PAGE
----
You can do anything with an English major. You'll have marketable skills - writing, research, critical thinking. No, you may not immediately find a job after graduation. But it isn't like majoring in economics will automatically guarantee you a job either.

    I think you should study what interests you, and the rest will follow. You're only a freshman. When I was a freshman, I thought I'd move on to my Ph.D. right after undergrad and become a museum curator. Needless to say, that didn't happen. Do some internships, talk to your career center, and be as open as you possibly can. Apply for everything.

    (And just so you know, my three best friends were English majors. They're all currently employed; one is doing TFA and the other two are in publishing.)
  • Joynjoyness23Joynjoyness23 Registered User Posts: 189 Junior Member
    I think that no major is particularly marketable, except engineering, computer science, or applied math with an emphasis on comp sci. Do what you want to do. If you are good at what you do, you'll find your niche in society, even if it isn't right away like mrbc2011 said.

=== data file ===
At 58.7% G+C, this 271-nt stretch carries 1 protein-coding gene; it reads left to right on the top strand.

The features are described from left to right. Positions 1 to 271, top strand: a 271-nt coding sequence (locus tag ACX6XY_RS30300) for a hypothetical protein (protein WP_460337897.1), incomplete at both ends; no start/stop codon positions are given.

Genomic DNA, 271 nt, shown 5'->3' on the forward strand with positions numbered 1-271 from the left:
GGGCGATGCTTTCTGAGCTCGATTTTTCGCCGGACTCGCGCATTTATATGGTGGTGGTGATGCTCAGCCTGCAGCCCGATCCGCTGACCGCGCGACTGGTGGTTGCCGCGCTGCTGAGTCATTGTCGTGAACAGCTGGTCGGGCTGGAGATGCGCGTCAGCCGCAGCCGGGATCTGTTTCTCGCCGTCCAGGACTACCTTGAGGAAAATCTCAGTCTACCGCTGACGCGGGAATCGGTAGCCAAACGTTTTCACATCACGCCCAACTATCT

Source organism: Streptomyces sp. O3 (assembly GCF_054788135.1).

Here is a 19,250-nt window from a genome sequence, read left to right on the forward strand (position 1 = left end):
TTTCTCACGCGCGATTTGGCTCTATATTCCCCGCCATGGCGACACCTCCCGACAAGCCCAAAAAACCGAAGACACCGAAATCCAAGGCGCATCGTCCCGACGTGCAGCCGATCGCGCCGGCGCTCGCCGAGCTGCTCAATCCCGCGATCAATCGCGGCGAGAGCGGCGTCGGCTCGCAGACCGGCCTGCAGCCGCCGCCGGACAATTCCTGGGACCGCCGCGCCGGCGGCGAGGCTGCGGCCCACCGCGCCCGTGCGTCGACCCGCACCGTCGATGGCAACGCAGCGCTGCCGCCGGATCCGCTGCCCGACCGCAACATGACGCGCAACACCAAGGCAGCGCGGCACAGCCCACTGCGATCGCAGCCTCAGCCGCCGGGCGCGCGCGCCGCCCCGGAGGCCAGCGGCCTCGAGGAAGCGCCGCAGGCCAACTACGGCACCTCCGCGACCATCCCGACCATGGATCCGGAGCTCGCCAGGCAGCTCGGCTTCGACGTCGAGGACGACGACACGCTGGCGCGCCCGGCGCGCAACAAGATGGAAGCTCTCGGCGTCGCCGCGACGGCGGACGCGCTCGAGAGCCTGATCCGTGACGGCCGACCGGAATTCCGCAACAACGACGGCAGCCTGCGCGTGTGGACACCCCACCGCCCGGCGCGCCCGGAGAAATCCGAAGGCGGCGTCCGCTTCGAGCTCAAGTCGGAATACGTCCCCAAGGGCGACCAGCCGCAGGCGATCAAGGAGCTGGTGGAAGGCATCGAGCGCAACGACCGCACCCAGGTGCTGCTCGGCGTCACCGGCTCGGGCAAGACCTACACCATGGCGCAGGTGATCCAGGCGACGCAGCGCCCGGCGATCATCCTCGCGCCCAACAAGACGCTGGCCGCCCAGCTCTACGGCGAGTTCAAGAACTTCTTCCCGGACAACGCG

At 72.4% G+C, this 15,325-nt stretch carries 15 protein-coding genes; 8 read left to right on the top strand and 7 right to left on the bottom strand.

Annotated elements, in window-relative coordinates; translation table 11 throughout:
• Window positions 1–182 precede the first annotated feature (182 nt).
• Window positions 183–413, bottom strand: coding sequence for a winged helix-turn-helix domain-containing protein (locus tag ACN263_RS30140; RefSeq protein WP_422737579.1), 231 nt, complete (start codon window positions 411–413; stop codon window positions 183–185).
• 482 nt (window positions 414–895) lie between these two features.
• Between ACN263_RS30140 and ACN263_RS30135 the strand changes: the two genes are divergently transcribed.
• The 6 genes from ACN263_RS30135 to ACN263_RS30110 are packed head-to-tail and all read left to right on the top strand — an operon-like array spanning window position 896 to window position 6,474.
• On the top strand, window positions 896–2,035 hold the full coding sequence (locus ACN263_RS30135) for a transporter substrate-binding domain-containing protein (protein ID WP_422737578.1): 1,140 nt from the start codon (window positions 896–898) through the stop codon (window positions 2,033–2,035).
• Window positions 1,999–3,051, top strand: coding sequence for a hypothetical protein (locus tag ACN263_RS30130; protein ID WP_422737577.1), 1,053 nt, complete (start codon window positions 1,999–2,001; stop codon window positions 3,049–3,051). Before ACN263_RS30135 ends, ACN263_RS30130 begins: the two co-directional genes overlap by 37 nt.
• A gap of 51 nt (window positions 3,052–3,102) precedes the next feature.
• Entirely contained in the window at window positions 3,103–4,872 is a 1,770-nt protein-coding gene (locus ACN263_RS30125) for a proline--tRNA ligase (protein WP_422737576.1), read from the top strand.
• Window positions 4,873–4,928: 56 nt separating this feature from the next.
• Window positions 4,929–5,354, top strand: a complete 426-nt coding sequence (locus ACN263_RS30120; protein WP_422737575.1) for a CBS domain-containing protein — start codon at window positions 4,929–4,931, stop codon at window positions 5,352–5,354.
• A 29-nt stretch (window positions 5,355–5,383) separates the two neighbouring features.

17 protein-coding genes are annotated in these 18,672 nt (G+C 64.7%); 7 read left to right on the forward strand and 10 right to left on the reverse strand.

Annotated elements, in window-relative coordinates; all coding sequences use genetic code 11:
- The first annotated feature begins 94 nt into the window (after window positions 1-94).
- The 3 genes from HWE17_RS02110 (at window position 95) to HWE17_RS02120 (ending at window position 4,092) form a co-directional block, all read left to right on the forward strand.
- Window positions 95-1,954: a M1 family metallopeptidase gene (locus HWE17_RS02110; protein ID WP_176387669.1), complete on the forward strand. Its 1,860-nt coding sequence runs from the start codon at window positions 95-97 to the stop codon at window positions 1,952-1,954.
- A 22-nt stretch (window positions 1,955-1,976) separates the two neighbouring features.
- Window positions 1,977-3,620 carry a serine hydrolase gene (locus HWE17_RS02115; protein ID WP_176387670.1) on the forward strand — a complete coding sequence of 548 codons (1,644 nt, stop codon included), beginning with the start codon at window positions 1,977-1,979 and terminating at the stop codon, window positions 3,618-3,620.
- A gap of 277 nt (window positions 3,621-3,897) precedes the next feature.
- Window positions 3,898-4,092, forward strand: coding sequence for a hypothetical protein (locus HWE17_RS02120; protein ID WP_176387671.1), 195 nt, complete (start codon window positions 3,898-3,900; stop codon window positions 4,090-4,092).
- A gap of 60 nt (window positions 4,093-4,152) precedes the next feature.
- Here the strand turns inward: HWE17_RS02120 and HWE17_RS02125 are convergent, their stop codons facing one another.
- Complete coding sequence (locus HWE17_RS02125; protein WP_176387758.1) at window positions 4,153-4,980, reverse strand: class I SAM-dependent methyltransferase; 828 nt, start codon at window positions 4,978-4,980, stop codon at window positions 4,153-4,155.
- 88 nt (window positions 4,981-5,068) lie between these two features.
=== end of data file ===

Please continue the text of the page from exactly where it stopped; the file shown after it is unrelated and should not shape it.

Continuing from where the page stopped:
• DreburdenDreburden Registered User Posts: 297 Junior Member
    TFA, how did you get into publishing? As a student whose strengths lie in reading/writing, it seems like it could be a good career, and proof that those who don't study STEM or business are doomed to be under/unemployed.
  • redpointredpoint Registered User Posts: 1,236 Senior Member
    English is as solid as it gets. People who think its not a good degree are idiots. Employers need people who can write and communicate. PS. I don't know where you live, but do you know how much private tutors make? In NY, at least $150 an hour. Whatever you do, if you have to, you can always make supplemental income.
  • redpointredpoint Registered User Posts: 1,236 Senior Member
    Starting wages in publishing are, sadly, as low as they get. I know.
  • URichmond2010URichmond2010 Registered User Posts: 737 Member
    Sigh. Please go back to #8. Thanks, @redpoint, for making the point (heh.) that I am tired of making over and over and over on these boards.
  • ANDS!ANDS! Registered User Posts: 211 Junior Member
    People who think its not a good degree are idiots.